Josh Hamilton: A man for our season

Josh Hamilton is ours for the season. I think. Or maybe he’s out for the season. I think. What do you think this headline from Yahoo! Sports really means?

our for season spo

Was she standing on a ladder?

How did this Yahoo! Style writer’s mother get to be the upmost? Was she standing on a ladder?

upmost sty

Do you think she was the most understanding?

It’s a slippery slope

It’s a slippery slope when you try to use a common idiom and get it wrong. Just look at this example from the news editor at Yahoo! Style:

slippery road sty

When you get something as simple as that wrong, the rest of the sentence will just fall apart.

Neither is correct

In this excerpt from Yahoo! Sports, neither or nor are is correct:

neither or are mlb

The correlative conjunction pair is neither…nor, not neither…or. And when neither…nor joins two nouns as the subject of a sentence, the verb (which should be is denying) must agree with the noun closer to it (which is Gordon).

An adaptation of adaptation

It looks like someone at yahoo.com made an adaptation of adaptation, or just chose to use the less common adaption:

fp adaption

Some dictionaries don’t recognize adaption as a legitimate word. Others cite adaption as a variation of the preferred adaptation. Are they both correct? According to Grammarist:

 … the longer word, adaptation, is preferred by most publications and is much more common. Adaption is not completely absent, but it usually gives way to the longer form in edited writing.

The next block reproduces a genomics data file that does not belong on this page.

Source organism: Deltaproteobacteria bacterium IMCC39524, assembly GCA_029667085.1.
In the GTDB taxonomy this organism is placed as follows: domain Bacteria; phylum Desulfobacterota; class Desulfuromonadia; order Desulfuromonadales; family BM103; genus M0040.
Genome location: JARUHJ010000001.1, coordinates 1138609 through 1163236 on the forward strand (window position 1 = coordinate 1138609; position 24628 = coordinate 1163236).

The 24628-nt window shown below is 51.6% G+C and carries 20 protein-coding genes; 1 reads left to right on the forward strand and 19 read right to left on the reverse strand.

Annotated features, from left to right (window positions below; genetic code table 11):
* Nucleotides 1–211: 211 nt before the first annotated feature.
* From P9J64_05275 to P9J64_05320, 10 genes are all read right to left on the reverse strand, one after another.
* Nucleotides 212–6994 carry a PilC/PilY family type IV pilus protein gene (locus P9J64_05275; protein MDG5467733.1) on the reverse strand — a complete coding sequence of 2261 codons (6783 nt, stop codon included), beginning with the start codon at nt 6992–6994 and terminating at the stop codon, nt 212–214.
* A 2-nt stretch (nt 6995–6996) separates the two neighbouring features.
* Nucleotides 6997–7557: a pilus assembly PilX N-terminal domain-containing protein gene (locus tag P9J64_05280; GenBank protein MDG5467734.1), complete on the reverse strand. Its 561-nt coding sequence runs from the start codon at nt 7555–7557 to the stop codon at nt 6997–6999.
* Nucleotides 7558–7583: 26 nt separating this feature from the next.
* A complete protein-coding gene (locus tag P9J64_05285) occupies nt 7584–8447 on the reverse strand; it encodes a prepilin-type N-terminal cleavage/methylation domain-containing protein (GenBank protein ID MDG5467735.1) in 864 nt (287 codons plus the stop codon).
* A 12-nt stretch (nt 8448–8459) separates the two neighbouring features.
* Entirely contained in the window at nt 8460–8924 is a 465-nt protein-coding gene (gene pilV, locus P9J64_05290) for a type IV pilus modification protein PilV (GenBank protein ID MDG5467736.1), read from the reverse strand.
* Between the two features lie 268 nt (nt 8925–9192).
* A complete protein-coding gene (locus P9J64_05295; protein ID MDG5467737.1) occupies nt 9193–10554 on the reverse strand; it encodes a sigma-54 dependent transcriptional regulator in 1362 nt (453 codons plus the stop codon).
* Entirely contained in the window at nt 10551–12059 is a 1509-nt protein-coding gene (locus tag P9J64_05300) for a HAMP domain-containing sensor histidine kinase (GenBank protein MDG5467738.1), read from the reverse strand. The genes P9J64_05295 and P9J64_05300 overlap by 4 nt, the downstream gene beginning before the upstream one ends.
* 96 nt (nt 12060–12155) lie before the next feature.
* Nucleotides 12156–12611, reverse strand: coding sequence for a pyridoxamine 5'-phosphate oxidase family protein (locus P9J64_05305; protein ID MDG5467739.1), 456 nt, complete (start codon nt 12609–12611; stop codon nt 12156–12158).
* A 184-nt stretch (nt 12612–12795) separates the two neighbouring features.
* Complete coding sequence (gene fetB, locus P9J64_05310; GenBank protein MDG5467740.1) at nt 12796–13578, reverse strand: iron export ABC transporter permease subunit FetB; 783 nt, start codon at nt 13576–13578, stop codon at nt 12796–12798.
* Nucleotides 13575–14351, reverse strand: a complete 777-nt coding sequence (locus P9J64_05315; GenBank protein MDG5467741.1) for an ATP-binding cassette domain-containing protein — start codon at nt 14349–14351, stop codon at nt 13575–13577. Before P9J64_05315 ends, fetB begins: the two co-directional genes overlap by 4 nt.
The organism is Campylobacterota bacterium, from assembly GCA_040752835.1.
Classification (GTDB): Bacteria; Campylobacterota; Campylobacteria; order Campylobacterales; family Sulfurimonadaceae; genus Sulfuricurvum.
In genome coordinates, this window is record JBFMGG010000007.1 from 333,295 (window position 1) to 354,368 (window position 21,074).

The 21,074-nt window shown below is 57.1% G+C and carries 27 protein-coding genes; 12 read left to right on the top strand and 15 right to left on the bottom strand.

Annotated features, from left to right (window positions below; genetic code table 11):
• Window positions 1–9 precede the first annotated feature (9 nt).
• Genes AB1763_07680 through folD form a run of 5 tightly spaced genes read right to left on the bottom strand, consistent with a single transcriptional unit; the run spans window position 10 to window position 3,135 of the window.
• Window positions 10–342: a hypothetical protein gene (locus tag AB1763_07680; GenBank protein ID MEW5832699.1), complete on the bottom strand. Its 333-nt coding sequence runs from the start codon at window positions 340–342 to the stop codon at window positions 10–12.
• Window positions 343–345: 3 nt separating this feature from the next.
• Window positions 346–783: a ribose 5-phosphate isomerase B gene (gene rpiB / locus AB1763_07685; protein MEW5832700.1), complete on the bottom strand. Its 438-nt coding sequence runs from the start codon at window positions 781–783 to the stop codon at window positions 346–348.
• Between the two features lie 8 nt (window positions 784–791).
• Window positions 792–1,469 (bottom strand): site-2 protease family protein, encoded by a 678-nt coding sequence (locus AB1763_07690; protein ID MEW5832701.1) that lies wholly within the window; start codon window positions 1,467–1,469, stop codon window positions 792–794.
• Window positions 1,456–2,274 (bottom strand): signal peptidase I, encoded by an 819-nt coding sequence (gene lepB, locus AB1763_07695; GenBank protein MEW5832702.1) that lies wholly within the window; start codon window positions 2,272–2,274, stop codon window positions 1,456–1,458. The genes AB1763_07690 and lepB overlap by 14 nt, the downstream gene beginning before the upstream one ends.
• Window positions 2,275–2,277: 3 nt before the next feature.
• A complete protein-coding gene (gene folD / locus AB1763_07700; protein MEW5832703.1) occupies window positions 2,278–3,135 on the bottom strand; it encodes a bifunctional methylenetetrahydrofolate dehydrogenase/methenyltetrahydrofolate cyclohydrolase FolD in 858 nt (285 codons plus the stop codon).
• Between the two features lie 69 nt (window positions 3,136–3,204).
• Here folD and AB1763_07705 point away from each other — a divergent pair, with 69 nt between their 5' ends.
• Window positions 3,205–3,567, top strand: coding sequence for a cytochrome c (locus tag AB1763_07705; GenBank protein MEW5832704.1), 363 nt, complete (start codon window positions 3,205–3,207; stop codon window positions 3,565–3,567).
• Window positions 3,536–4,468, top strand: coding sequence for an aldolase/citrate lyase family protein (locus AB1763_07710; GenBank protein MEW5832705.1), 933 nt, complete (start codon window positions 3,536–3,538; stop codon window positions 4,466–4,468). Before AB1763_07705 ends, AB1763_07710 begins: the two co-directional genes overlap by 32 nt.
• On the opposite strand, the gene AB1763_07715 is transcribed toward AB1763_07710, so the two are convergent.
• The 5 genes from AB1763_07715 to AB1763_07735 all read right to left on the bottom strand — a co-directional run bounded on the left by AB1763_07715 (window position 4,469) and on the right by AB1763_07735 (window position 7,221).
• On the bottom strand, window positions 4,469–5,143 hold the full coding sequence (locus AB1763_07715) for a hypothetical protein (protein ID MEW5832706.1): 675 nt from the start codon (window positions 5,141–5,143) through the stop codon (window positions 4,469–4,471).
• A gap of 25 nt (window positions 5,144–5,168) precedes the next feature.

Aha! The word adaptation is the preferred option in edited writing. That explains why adaption appears on Yahoo!.

Striking the wrong chord

Nothing in this photo caption on Yahoo! Style hits the right note or strikes a chord with me:

hit cord sty

I’m embarrassed for the writer. She managed to screw up a common expression in two ways: The expression is “hit the right note” or “strike a chord” (but she can’t even use the correct homophone in the latter). It’s followed in the same sentence with a mismatched subject and verb. And to prove that she’s not just grammatically and verbally impaired, she shows that she knows little about the subject of this mess by misspelling Céline. I’ve read high school newspapers that are better written and edited than this.

Now and then, you make a mistake

Now and then I come across a really bad mistake in a common idiom, and I don’t know if it’s a typo or the result of the writer’s ignorance. This time the goofy gaffe is from Yahoo! Beauty:

now at then bea

Continually making mistakes

Writers at Yahoo! Style continually make mistakes. And here’s one more:

continuously sty

If the writers and editors never, ever stopped making mistakes, if they made mistakes ceaselessly without interruption, then they would be making mistakes continuously. But even they aren’t that bad. Just bad enough to confuse continuously with continually.

At least he wasn’t towing the line

I gotta give  credit to the Yahoo! Sports writer for using the verb toeing, and not towing, here:

toeing the line mlb

He didn’t fall into the trap that other Yahoo! writers have. Unfortunately, toeing the line means “adhering to rules or conforming.” And that’s not what the author meant. He was referring to someone who straddled the line between baseball and design.

Editor spurns dictionary, spurs readers’ anger

Did the editors at Yahoo! Sports spurn the dictionary, choosing to use this incorrect word and spurring their readers to look elsewhere for literate sports news?

spurns spo hp

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